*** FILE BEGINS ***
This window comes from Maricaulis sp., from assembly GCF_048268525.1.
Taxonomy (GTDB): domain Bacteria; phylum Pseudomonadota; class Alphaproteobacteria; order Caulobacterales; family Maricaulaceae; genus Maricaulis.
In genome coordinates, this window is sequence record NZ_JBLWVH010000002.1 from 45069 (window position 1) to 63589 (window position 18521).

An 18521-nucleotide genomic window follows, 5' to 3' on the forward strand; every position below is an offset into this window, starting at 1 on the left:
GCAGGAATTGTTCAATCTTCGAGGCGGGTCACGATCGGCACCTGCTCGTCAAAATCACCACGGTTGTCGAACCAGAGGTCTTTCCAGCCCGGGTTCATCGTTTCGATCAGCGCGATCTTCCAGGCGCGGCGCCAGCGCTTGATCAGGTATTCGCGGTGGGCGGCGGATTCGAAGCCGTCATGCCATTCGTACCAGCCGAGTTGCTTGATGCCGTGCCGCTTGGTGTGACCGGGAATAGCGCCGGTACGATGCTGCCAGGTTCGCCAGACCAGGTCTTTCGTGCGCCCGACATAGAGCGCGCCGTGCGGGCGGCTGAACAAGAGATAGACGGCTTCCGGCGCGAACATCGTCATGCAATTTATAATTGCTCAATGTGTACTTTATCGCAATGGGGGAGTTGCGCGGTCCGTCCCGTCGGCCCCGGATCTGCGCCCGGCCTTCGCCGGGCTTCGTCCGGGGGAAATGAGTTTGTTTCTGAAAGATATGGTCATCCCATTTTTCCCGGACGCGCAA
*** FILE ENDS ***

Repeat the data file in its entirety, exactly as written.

This window comes from Maricaulis sp., from assembly GCF_048268525.1.
Taxonomy (GTDB): domain Bacteria; phylum Pseudomonadota; class Alphaproteobacteria; order Caulobacterales; family Maricaulaceae; genus Maricaulis.
In genome coordinates, this window is sequence record NZ_JBLWVH010000002.1 from 45069 (window position 1) to 63589 (window position 18521).

An 18521-nucleotide genomic window follows, 5' to 3' on the forward strand; every position below is an offset into this window, starting at 1 on the left:
GCAGGAATTGTTCAATCTTCGAGGCGGGTCACGATCGGCACCTGCTCGTCAAAATCACCACGGTTGTCGAACCAGAGGTCTTTCCAGCCCGGGTTCATCGTTTCGATCAGCGCGATCTTCCAGGCGCGGCGCCAGCGCTTGATCAGGTATTCGCGGTGGGCGGCGGATTCGAAGCCGTCATGCCATTCGTACCAGCCGAGTTGCTTGATGCCGTGCCGCTTGGTGTGACCGGGAATAGCGCCGGTACGATGCTGCCAGGTTCGCCAGACCAGGTCTTTCGTGCGCCCGACATAGAGCGCGCCGTGCGGGCGGCTGAACAAGAGATAGACGGCTTCCGGCGCGAACATCGTCATGCAATTTATAATTGCTCAATGTGTACTTTATCGCAATGGGGGAGTTGCGCGGTCCGTCCCGTCGGCCCCGGATCTGCGCCCGGCCTTCGCCGGGCTTCGTCCGGGGGAAATGAGTTTGTTTCTGAAAGATATGGTCATCCCATTTTTCCCGGACGCGCAA